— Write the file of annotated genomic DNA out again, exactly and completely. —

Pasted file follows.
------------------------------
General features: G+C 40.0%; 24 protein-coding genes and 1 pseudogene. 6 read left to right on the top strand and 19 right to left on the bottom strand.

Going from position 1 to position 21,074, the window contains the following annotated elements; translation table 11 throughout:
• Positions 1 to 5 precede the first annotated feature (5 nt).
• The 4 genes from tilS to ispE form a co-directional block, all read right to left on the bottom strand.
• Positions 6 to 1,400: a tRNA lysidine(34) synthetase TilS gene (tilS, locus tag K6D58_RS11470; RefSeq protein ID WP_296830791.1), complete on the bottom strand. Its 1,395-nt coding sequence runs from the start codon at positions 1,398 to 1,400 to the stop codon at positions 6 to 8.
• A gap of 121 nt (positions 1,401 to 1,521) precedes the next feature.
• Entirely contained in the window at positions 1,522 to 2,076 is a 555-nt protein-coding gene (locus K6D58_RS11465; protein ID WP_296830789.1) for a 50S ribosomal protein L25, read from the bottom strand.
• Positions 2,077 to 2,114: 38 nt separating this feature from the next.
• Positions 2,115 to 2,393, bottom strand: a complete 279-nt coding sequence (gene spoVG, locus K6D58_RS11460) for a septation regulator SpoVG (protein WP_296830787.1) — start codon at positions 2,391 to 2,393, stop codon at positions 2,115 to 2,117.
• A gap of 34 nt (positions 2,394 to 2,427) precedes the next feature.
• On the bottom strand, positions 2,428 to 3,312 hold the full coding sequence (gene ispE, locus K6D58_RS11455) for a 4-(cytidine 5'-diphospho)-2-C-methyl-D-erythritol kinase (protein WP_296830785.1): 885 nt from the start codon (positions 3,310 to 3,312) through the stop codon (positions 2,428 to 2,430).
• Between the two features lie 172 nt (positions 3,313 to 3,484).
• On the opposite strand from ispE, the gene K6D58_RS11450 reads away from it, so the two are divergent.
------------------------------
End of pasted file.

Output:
General features: G+C 40.0%; 24 protein-coding genes and 1 pseudogene. 6 read left to right on the top strand and 19 right to left on the bottom strand.

Going from position 1 to position 21,074, the window contains the following annotated elements; translation table 11 throughout:
• Positions 1 to 5 precede the first annotated feature (5 nt).
• The 4 genes from tilS to ispE form a co-directional block, all read right to left on the bottom strand.
• Positions 6 to 1,400: a tRNA lysidine(34) synthetase TilS gene (tilS, locus tag K6D58_RS11470; RefSeq protein ID WP_296830791.1), complete on the bottom strand. Its 1,395-nt coding sequence runs from the start codon at positions 1,398 to 1,400 to the stop codon at positions 6 to 8.
• A gap of 121 nt (positions 1,401 to 1,521) precedes the next feature.
• Entirely contained in the window at positions 1,522 to 2,076 is a 555-nt protein-coding gene (locus K6D58_RS11465; protein ID WP_296830789.1) for a 50S ribosomal protein L25, read from the bottom strand.
• Positions 2,077 to 2,114: 38 nt separating this feature from the next.
• Positions 2,115 to 2,393, bottom strand: a complete 279-nt coding sequence (gene spoVG, locus K6D58_RS11460) for a septation regulator SpoVG (protein WP_296830787.1) — start codon at positions 2,391 to 2,393, stop codon at positions 2,115 to 2,117.
• A gap of 34 nt (positions 2,394 to 2,427) precedes the next feature.
• On the bottom strand, positions 2,428 to 3,312 hold the full coding sequence (gene ispE, locus K6D58_RS11455) for a 4-(cytidine 5'-diphospho)-2-C-methyl-D-erythritol kinase (protein WP_296830785.1): 885 nt from the start codon (positions 3,310 to 3,312) through the stop codon (positions 2,428 to 2,430).
• Between the two features lie 172 nt (positions 3,313 to 3,484).
• On the opposite strand from ispE, the gene K6D58_RS11450 reads away from it, so the two are divergent.